This year’s awards, like many other years, will reaffirm that the Academy does not eschew the American canon of fortitude and the nation’s obsession with happy endings. The French hunk named Jean and his Terrier perhaps had less to do with last year’s sweep at the Awards than the fact that The Artist was after all a celebration of the fruits of forbearance. Abraham Lincoln, America’s greatest hero, is formidable in the hands of Steven Spielberg and the body and mind of Daniel-Day Lewis, an actor the Academy and Americans have always loved. I have no doubt that Lincoln will get at least seven awards. It is the politically correct film with heavyweights.
It has become easy to predict the sweep. In its message and theme, Ang Lee’s Life of Pi and Benh Zeitlin’s Beasts of the Southern Wild are perfect candidates. (Lee’s film has 11 nominations too, just behind Lincoln, which has 12.) They fall into a neo-spiritual category that glorifies the human ability to beat the odds and embrace life. Amour is perhaps the film with the most fatalistic subject, but here too, love triumphs old age and decay. I expect Quvenzhane Wallis, who plays the little brave girl protagonist in Beasts of the Southern Wild to get the Best Actress award, and for Life of Pi to bag all the visual effects categories, but the obsession with the ‘good’, the ‘happy’ and ‘the persevering’ makes the Awards far less interesting than it should be.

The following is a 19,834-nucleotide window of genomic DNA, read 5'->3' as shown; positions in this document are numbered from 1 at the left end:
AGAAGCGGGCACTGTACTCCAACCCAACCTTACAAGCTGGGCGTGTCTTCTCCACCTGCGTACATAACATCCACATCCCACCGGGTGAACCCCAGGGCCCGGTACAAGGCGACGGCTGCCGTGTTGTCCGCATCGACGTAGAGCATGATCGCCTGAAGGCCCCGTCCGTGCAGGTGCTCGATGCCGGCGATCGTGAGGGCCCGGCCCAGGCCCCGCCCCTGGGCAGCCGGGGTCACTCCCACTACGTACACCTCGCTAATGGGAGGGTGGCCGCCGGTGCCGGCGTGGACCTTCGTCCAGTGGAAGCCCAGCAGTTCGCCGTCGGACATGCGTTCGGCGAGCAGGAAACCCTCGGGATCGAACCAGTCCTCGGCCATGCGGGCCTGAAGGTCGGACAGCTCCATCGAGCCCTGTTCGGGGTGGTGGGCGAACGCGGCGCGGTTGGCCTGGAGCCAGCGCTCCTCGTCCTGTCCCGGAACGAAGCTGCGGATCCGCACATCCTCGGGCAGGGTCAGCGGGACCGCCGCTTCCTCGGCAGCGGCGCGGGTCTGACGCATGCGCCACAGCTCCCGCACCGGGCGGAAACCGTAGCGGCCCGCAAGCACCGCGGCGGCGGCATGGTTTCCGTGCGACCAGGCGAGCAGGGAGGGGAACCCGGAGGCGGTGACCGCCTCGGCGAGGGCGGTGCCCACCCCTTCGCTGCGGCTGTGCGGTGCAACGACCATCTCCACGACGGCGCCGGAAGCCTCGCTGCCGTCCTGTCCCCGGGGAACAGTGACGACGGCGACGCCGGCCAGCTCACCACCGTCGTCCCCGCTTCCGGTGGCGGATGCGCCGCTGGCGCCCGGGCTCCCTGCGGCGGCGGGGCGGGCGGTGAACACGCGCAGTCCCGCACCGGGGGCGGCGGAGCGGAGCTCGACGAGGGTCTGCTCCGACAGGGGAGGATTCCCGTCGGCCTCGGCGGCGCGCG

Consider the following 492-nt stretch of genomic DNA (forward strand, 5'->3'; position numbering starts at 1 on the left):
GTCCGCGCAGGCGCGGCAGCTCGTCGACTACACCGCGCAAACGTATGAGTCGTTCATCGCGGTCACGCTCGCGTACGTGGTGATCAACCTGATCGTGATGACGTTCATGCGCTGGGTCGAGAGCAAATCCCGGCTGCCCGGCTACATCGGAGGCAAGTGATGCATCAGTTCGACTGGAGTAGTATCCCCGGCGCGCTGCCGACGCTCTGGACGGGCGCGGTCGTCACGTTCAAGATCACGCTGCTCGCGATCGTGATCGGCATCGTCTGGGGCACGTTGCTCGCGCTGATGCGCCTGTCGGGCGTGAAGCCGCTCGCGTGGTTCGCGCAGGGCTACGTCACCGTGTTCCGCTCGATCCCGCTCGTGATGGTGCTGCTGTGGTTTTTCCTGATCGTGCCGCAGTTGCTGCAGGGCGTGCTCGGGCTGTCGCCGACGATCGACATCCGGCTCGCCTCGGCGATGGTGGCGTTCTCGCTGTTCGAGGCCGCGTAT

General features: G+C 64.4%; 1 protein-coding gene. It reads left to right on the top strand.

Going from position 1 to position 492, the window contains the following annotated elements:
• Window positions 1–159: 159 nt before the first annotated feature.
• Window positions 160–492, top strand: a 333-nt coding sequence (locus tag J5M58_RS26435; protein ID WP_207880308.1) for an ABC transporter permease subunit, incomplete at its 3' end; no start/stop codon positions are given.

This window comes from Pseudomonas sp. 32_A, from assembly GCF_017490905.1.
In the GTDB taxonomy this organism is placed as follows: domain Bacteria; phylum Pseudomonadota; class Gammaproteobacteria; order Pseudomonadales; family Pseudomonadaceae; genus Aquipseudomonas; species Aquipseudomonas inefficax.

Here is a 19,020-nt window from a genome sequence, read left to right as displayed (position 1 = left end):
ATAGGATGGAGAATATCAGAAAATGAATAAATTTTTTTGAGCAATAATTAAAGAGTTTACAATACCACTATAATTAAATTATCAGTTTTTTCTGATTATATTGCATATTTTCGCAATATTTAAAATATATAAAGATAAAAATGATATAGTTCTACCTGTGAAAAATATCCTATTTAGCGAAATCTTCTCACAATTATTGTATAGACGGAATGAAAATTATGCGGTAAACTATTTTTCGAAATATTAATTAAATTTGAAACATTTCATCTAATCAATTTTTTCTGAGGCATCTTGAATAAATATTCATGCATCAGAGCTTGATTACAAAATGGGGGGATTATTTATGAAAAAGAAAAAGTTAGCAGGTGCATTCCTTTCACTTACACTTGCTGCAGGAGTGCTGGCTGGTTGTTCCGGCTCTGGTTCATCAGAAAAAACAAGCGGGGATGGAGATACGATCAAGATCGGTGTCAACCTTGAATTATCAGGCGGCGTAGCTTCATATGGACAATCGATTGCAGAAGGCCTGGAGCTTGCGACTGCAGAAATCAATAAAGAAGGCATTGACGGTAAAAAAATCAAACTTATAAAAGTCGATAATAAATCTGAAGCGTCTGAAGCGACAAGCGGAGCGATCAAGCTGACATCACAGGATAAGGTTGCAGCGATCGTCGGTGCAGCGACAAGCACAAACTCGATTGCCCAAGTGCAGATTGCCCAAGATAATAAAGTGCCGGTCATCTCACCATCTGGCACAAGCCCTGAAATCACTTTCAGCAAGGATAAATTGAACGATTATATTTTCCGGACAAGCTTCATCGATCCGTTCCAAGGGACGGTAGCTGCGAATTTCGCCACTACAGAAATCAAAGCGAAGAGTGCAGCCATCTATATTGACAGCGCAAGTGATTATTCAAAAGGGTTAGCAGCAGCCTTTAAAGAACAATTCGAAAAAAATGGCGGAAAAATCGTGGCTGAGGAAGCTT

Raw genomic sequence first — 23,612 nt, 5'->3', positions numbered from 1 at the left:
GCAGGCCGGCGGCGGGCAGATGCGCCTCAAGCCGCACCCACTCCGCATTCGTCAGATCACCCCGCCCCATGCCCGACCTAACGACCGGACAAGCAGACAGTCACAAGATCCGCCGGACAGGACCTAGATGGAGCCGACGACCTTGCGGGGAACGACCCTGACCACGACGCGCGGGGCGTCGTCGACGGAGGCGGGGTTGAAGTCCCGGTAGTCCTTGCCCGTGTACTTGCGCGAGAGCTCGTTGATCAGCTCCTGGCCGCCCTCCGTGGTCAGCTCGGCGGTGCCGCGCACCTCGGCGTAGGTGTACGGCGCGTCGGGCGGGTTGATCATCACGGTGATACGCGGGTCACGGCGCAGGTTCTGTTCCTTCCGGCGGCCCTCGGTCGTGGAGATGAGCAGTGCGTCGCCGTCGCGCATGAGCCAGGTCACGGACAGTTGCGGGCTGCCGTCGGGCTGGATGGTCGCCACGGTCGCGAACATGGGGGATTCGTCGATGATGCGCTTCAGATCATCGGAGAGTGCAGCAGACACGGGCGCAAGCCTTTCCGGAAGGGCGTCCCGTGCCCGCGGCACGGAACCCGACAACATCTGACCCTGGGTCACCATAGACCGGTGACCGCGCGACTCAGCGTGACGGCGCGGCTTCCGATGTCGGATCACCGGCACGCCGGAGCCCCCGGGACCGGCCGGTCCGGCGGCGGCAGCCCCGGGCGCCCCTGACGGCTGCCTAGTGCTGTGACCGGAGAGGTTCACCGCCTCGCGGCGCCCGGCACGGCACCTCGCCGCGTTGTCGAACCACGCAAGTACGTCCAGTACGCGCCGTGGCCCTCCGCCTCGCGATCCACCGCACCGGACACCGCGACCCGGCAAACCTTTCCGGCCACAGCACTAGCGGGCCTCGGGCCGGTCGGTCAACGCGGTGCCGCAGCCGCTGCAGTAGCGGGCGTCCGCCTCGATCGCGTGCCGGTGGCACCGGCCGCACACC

Note what’s missing in the Best Picture category (it has “Beasts of the Southern Wild”, “Silver Linings Playbook”, “Life of Pi”, “Les Miserables”, “Zero Dark Thirty”, “Lincoln”, “Amour”, “Django Unchained” and “Argo”): Paul Thomas Anderson’s The Master, which questions the cult of Scientology. Wes Anderson’s Moonrise Kingdom, a beautiful film about tainted childhood and silent sufferers, certainly deserved a writing nomination. Tarantino will never qualify for Best Director, but the film being about slavery, an integral part of American history, made it to the Best Picture list. A Tarantino film will, at best, get a writing award, like Midnight in Paris got the Best Screenplay last year. (The writing award is equivalent to the Indian version of the ‘Critic’s Award’.)
I hope for some surprises and till the time comes when the award winners release in Indian theatres, I will pass on my copy of Moonrise Kingdom to as many people as I can.
Mint Lounge’s wishlist:
Best Picture: Amour
Best Director: An (uneasy) tie between Steven Spielberg and Quentin Tarantino
Best Actor: Daniel Day Lewis
Best Actress: Quvenzhane Wallis (Beasts of the Southern Wild)